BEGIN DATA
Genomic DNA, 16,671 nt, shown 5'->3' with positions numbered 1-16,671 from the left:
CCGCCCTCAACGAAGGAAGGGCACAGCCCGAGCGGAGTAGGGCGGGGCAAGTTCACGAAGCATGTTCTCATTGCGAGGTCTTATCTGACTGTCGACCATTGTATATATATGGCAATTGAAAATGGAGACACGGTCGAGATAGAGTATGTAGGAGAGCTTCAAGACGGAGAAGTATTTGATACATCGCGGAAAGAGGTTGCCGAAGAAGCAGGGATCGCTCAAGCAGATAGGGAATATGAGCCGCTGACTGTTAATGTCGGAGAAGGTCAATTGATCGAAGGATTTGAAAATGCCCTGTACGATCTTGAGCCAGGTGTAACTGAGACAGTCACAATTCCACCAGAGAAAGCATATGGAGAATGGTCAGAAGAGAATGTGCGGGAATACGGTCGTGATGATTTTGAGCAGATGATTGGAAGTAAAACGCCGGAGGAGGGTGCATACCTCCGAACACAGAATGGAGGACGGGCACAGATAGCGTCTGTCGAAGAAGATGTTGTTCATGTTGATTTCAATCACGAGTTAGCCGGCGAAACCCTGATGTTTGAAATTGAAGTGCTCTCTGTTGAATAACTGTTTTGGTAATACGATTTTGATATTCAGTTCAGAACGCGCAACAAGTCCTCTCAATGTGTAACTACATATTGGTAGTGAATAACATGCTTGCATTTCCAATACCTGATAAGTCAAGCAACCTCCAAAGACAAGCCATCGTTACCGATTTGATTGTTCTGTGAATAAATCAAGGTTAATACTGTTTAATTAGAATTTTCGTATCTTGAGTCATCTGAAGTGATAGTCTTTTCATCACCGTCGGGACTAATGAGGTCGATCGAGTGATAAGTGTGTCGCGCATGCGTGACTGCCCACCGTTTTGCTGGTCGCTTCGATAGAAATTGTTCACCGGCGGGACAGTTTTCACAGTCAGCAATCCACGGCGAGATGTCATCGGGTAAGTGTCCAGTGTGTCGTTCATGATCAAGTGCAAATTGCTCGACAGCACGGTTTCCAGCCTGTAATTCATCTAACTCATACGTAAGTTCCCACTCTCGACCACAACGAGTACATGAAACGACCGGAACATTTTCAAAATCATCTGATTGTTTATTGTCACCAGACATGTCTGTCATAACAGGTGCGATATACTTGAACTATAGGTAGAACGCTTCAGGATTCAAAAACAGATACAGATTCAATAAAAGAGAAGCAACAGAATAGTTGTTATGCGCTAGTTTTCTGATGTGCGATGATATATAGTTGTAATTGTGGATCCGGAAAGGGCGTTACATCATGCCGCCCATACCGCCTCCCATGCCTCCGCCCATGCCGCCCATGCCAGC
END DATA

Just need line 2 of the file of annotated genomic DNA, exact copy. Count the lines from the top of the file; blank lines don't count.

CCGCCCTCAACGAAGGAAGGGCACAGCCCGAGCGGAGTAGGGCGGGGCAAGTTCACGAAGCATGTTCTCATTGCGAGGTCTTATCTGACTGTCGACCATTGTATATATATGGCAATTGAAAATGGAGACACGGTCGAGATAGAGTATGTAGGAGAGCTTCAAGACGGAGAAGTATTTGATACATCGCGGAAAGAGGTTGCCGAAGAAGCAGGGATCGCTCAAGCAGATAGGGAATATGAGCCGCTGACTGTTAATGTCGGAGAAGGTCAATTGATCGAAGGATTTGAAAATGCCCTGTACGATCTTGAGCCAGGTGTAACTGAGACAGTCACAATTCCACCAGAGAAAGCATATGGAGAATGGTCAGAAGAGAATGTGCGGGAATACGGTCGTGATGATTTTGAGCAGATGATTGGAAGTAAAACGCCGGAGGAGGGTGCATACCTCCGAACACAGAATGGAGGACGGGCACAGATAGCGTCTGTCGAAGAAGATGTTGTTCATGTTGATTTCAATCACGAGTTAGCCGGCGAAACCCTGATGTTTGAAATTGAAGTGCTCTCTGTTGAATAACTGTTTTGGTAATACGATTTTGATATTCAGTTCAGAACGCGCAACAAGTCCTCTCAATGTGTAACTACATATTGGTAGTGAATAACATGCTTGCATTTCCAATACCTGATAAGTCAAGCAACCTCCAAAGACAAGCCATCGTTACCGATTTGATTGTTCTGTGAATAAATCAAGGTTAATACTGTTTAATTAGAATTTTCGTATCTTGAGTCATCTGAAGTGATAGTCTTTTCATCACCGTCGGGACTAATGAGGTCGATCGAGTGATAAGTGTGTCGCGCATGCGTGACTGCCCACCGTTTTGCTGGTCGCTTCGATAGAAATTGTTCACCGGCGGGACAGTTTTCACAGTCAGCAATCCACGGCGAGATGTCATCGGGTAAGTGTCCAGTGTGTCGTTCATGATCAAGTGCAAATTGCTCGACAGCACGGTTTCCAGCCTGTAATTCATCTAACTCATACGTAAGTTCCCACTCTCGACCACAACGAGTACATGAAACGACCGGAACATTTTCAAAATCATCTGATTGTTTATTGTCACCAGACATGTCTGTCATAACAGGTGCGATATACTTGAACTATAGGTAGAACGCTTCAGGATTCAAAAACAGATACAGATTCAATAAAAGAGAAGCAACAGAATAGTTGTTATGCGCTAGTTTTCTGATGTGCGATGATATATAGTTGTAATTGTGGATCCGGAAAGGGCGTTACATCATGCCGCCCATACCGCCTCCCATGCCTCCGCCCATGCCGCCCATGCCAGC